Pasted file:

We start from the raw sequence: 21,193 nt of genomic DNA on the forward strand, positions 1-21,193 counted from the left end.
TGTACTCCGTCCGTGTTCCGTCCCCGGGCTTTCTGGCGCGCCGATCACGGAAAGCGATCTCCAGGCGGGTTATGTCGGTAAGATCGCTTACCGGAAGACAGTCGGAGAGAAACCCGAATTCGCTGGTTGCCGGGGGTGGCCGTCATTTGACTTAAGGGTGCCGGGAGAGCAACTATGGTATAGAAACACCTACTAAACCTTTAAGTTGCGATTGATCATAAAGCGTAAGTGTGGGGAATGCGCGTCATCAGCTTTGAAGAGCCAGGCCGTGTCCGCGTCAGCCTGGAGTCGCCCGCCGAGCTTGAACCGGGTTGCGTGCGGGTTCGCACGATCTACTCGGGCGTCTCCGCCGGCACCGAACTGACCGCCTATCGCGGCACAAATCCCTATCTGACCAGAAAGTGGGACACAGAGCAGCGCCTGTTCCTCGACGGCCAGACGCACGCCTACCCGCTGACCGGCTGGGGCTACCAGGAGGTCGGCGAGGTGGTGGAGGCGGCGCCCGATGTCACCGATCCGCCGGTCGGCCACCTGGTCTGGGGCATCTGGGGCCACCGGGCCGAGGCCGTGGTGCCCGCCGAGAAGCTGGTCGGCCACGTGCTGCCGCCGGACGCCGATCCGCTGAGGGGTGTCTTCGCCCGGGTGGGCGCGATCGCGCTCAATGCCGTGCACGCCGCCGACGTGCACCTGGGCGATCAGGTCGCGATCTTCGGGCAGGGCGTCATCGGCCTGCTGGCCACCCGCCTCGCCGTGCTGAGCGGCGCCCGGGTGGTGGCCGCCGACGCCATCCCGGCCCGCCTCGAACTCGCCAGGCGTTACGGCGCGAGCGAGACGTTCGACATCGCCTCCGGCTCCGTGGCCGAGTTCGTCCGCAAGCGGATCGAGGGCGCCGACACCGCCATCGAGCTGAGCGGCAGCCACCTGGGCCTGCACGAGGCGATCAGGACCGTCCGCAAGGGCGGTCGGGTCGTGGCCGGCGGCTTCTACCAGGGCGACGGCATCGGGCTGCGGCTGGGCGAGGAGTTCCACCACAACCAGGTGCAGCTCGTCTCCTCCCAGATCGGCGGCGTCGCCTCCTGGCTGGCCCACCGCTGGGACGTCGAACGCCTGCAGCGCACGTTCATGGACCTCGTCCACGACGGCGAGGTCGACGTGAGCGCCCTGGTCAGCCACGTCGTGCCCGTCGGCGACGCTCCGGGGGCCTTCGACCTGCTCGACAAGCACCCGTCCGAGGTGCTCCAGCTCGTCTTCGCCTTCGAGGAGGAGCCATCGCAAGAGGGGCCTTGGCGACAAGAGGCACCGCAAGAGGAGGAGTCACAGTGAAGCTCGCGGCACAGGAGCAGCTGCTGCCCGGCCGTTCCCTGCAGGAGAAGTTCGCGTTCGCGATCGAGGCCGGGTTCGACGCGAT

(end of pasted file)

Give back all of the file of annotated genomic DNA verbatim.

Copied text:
We start from the raw sequence: 21,193 nt of genomic DNA on the forward strand, positions 1-21,193 counted from the left end.
TGTACTCCGTCCGTGTTCCGTCCCCGGGCTTTCTGGCGCGCCGATCACGGAAAGCGATCTCCAGGCGGGTTATGTCGGTAAGATCGCTTACCGGAAGACAGTCGGAGAGAAACCCGAATTCGCTGGTTGCCGGGGGTGGCCGTCATTTGACTTAAGGGTGCCGGGAGAGCAACTATGGTATAGAAACACCTACTAAACCTTTAAGTTGCGATTGATCATAAAGCGTAAGTGTGGGGAATGCGCGTCATCAGCTTTGAAGAGCCAGGCCGTGTCCGCGTCAGCCTGGAGTCGCCCGCCGAGCTTGAACCGGGTTGCGTGCGGGTTCGCACGATCTACTCGGGCGTCTCCGCCGGCACCGAACTGACCGCCTATCGCGGCACAAATCCCTATCTGACCAGAAAGTGGGACACAGAGCAGCGCCTGTTCCTCGACGGCCAGACGCACGCCTACCCGCTGACCGGCTGGGGCTACCAGGAGGTCGGCGAGGTGGTGGAGGCGGCGCCCGATGTCACCGATCCGCCGGTCGGCCACCTGGTCTGGGGCATCTGGGGCCACCGGGCCGAGGCCGTGGTGCCCGCCGAGAAGCTGGTCGGCCACGTGCTGCCGCCGGACGCCGATCCGCTGAGGGGTGTCTTCGCCCGGGTGGGCGCGATCGCGCTCAATGCCGTGCACGCCGCCGACGTGCACCTGGGCGATCAGGTCGCGATCTTCGGGCAGGGCGTCATCGGCCTGCTGGCCACCCGCCTCGCCGTGCTGAGCGGCGCCCGGGTGGTGGCCGCCGACGCCATCCCGGCCCGCCTCGAACTCGCCAGGCGTTACGGCGCGAGCGAGACGTTCGACATCGCCTCCGGCTCCGTGGCCGAGTTCGTCCGCAAGCGGATCGAGGGCGCCGACACCGCCATCGAGCTGAGCGGCAGCCACCTGGGCCTGCACGAGGCGATCAGGACCGTCCGCAAGGGCGGTCGGGTCGTGGCCGGCGGCTTCTACCAGGGCGACGGCATCGGGCTGCGGCTGGGCGAGGAGTTCCACCACAACCAGGTGCAGCTCGTCTCCTCCCAGATCGGCGGCGTCGCCTCCTGGCTGGCCCACCGCTGGGACGTCGAACGCCTGCAGCGCACGTTCATGGACCTCGTCCACGACGGCGAGGTCGACGTGAGCGCCCTGGTCAGCCACGTCGTGCCCGTCGGCGACGCTCCGGGGGCCTTCGACCTGCTCGACAAGCACCCGTCCGAGGTGCTCCAGCTCGTCTTCGCCTTCGAGGAGGAGCCATCGCAAGAGGGGCCTTGGCGACAAGAGGCACCGCAAGAGGAGGAGTCACAGTGAAGCTCGCGGCACAGGAGCAGCTGCTGCCCGGCCGTTCCCTGCAGGAGAAGTTCGCGTTCGCGATCGAGGCCGGGTTCGACGCGAT